I'm a naturally suspicious person. So when things are always going awesomely, I start to wonder what's secretly wrong. For instance, Michael Kors (NYSE:CPRI) is a perfect example of a company that I used to love and now feel a bit worried about. Considering that Kors' stock is up 60% over the last 12 months, with almost no large setbacks, it's a natural thing for me to worry about. The company can seemingly do no wrong, and even when the world around it seems to be falling apart, it puts up 40% or more comparable sales growth. So with fourth-quarter earnings coming out on Wednesday, what should investors be looking out for?
The steep climb to the top
When I say things are always going Kors' way, I'm being a little selective in my reference. While the stock is up 60% over the past 12 months -- easily beating the S&P 500 -- it's up only 17% over the past six months, putting it right in line with the S&P 500. For six months now, Kors has sort of been coasting along, increasing sales, but ripping big wins away from investors.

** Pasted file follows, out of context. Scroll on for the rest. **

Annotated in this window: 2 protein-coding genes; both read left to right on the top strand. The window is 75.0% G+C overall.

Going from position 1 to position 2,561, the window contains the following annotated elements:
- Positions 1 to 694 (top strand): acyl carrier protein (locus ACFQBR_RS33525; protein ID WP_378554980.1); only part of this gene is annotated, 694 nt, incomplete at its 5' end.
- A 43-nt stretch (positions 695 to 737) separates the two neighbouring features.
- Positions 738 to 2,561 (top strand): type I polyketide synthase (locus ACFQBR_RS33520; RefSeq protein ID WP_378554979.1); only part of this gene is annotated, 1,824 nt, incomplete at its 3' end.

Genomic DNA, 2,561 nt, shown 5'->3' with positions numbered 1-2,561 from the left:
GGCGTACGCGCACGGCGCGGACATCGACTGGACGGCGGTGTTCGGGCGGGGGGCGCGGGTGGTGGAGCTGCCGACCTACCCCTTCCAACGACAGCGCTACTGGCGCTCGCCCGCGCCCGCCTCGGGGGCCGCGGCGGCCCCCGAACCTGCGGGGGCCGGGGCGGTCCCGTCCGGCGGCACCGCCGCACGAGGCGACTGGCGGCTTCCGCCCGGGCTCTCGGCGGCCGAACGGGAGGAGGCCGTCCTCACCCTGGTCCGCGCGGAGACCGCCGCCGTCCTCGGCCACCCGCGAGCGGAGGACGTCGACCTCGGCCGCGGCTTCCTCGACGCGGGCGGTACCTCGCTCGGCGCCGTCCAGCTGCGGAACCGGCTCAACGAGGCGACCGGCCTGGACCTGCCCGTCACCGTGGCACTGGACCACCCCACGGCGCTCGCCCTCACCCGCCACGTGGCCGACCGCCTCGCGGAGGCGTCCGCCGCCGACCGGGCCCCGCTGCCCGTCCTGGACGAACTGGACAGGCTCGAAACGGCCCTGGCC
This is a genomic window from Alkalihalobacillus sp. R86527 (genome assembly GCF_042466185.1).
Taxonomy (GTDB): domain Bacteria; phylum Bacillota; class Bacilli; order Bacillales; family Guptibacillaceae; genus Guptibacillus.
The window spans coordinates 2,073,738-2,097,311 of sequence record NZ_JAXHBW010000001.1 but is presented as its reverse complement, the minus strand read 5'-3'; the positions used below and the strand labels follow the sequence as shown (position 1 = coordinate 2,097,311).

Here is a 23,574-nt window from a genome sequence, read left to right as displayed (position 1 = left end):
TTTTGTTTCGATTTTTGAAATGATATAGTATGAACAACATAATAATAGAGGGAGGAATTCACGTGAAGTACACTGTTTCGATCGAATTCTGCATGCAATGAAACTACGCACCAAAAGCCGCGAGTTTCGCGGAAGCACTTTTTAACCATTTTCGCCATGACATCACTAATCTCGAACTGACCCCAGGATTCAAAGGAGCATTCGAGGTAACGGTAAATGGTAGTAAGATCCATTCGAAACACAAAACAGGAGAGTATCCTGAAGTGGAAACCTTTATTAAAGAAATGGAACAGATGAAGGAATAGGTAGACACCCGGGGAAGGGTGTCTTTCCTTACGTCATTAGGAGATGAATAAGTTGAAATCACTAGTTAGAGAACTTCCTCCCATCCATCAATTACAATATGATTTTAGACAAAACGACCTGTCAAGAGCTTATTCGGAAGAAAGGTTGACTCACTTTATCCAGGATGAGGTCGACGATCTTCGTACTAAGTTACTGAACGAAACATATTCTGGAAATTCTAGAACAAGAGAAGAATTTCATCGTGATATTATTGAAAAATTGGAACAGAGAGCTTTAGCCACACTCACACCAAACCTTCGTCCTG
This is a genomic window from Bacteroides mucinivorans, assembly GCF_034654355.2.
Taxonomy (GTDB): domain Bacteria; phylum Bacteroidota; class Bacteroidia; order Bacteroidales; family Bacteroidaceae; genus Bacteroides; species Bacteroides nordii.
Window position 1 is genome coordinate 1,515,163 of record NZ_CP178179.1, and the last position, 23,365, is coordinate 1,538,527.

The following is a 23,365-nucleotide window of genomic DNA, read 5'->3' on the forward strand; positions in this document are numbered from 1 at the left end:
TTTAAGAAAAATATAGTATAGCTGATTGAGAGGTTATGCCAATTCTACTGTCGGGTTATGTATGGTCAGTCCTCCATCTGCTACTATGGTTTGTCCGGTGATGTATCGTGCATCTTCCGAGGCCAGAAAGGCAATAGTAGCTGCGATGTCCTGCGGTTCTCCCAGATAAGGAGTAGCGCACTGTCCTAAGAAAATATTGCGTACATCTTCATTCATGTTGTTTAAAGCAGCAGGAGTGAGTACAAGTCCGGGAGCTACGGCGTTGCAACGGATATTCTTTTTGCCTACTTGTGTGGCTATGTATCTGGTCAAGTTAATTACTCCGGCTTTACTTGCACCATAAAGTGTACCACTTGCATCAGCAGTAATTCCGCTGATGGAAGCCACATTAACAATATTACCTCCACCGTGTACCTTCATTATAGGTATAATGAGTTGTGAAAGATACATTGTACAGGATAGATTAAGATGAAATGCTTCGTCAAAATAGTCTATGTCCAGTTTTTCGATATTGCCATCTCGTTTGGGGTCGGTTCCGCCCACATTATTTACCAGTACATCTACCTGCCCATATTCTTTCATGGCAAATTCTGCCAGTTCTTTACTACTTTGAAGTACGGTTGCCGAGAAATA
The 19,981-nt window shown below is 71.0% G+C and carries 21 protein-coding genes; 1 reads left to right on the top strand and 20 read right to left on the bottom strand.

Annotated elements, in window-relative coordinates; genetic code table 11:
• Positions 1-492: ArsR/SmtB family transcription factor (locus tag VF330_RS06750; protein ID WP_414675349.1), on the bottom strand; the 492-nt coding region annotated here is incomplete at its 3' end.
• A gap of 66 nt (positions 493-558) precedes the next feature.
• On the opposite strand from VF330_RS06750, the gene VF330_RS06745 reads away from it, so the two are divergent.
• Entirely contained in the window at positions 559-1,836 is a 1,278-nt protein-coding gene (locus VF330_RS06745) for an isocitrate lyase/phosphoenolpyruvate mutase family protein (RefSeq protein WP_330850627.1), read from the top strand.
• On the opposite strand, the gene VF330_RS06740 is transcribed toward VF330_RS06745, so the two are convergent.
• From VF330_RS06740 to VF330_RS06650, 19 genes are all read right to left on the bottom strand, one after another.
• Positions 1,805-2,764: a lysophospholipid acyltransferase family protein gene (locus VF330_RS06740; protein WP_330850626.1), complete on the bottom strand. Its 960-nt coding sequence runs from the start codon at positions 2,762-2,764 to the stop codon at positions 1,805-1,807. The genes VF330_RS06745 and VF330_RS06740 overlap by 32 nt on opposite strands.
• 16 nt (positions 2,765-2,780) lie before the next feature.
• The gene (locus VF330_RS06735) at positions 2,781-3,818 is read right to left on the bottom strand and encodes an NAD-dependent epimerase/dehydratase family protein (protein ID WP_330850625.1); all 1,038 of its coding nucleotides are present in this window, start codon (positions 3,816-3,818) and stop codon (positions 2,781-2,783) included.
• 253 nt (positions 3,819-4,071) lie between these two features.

The company's problem is that its management team seems bent on ditching as much of its holdings as possible. Michael Kors himself-- the man, the legend -- is now down to less than 3% of the company. While there's an argument to be made for selling shares, there's almost no doubt that insider selling has hurt the company. The stock peaked around $65 in February and then plummeted the day the company announced its most recent "secondary offering" -- it hasn't recovered yet.
Two steps forward and one back still moves you forward
Even with the sell-off setback, Kors is still on a roll. The company's nearest competitor, Coach (NYSE:TPR), has lost 3% of its value over the same six months. The company failed to grow its core business in the U.S. over its second quarter, which hammered the stock.
Kors has had only good surprises. Over the past five quarters -- all of the quarters that Kors has been publicly traded -- Kors has dropped a positive surprise in earnings per share. If that system keeps up, then Kors will easily beat its $0.37 earnings estimate. In its last release, Kors also forecast mid-20% comparable sales growth. That also looks likely to be beaten, and anything below 30% would be surprising to me.
The bottom line
In short, expect Kors to do better than analysts expect. I'd like to see some discussion about the insider selling, but that's a long shot at the very best. The only other thing I'd be on the lookout for is mention of the company's market share in the United States. Coach showed some weakness earlier, and if Kors has capitalized, then it could me bad things for Coach investors further down the line.